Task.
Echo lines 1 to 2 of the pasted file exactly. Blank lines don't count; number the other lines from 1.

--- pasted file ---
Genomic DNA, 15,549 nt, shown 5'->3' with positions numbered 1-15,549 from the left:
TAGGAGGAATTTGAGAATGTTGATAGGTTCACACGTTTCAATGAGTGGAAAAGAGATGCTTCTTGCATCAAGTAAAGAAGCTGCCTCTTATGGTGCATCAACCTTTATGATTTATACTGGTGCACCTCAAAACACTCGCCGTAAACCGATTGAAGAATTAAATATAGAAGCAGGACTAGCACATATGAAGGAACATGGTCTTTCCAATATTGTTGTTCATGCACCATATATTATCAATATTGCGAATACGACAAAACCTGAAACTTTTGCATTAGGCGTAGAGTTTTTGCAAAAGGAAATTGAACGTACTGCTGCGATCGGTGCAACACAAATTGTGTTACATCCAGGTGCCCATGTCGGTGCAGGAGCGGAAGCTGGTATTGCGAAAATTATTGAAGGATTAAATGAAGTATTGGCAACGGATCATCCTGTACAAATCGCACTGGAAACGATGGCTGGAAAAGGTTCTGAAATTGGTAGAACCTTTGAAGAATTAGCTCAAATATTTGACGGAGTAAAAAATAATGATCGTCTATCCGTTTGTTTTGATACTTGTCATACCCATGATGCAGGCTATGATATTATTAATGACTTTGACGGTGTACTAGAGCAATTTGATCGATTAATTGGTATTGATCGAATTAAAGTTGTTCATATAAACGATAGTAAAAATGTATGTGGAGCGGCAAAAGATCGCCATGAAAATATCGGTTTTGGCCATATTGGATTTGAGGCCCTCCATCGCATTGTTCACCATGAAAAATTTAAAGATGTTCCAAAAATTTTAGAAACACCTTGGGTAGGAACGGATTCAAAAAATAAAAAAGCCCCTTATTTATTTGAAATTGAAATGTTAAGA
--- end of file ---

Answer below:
Genomic DNA, 15,549 nt, shown 5'->3' with positions numbered 1-15,549 from the left:
TAGGAGGAATTTGAGAATGTTGATAGGTTCACACGTTTCAATGAGTGGAAAAGAGATGCTTCTTGCATCAAGTAAAGAAGCTGCCTCTTATGGTGCATCAACCTTTATGATTTATACTGGTGCACCTCAAAACACTCGCCGTAAACCGATTGAAGAATTAAATATAGAAGCAGGACTAGCACATATGAAGGAACATGGTCTTTCCAATATTGTTGTTCATGCACCATATATTATCAATATTGCGAATACGACAAAACCTGAAACTTTTGCATTAGGCGTAGAGTTTTTGCAAAAGGAAATTGAACGTACTGCTGCGATCGGTGCAACACAAATTGTGTTACATCCAGGTGCCCATGTCGGTGCAGGAGCGGAAGCTGGTATTGCGAAAATTATTGAAGGATTAAATGAAGTATTGGCAACGGATCATCCTGTACAAATCGCACTGGAAACGATGGCTGGAAAAGGTTCTGAAATTGGTAGAACCTTTGAAGAATTAGCTCAAATATTTGACGGAGTAAAAAATAATGATCGTCTATCCGTTTGTTTTGATACTTGTCATACCCATGATGCAGGCTATGATATTATTAATGACTTTGACGGTGTACTAGAGCAATTTGATCGATTAATTGGTATTGATCGAATTAAAGTTGTTCATATAAACGATAGTAAAAATGTATGTGGAGCGGCAAAAGATCGCCATGAAAATATCGGTTTTGGCCATATTGGATTTGAGGCCCTCCATCGCATTGTTCACCATGAAAAATTTAAAGATGTTCCAAAAATTTTAGAAACACCTTGGGTAGGAACGGATTCAAAAAATAAAAAAGCCCCTTATTTATTTGAAATTGAAATGTTAAGA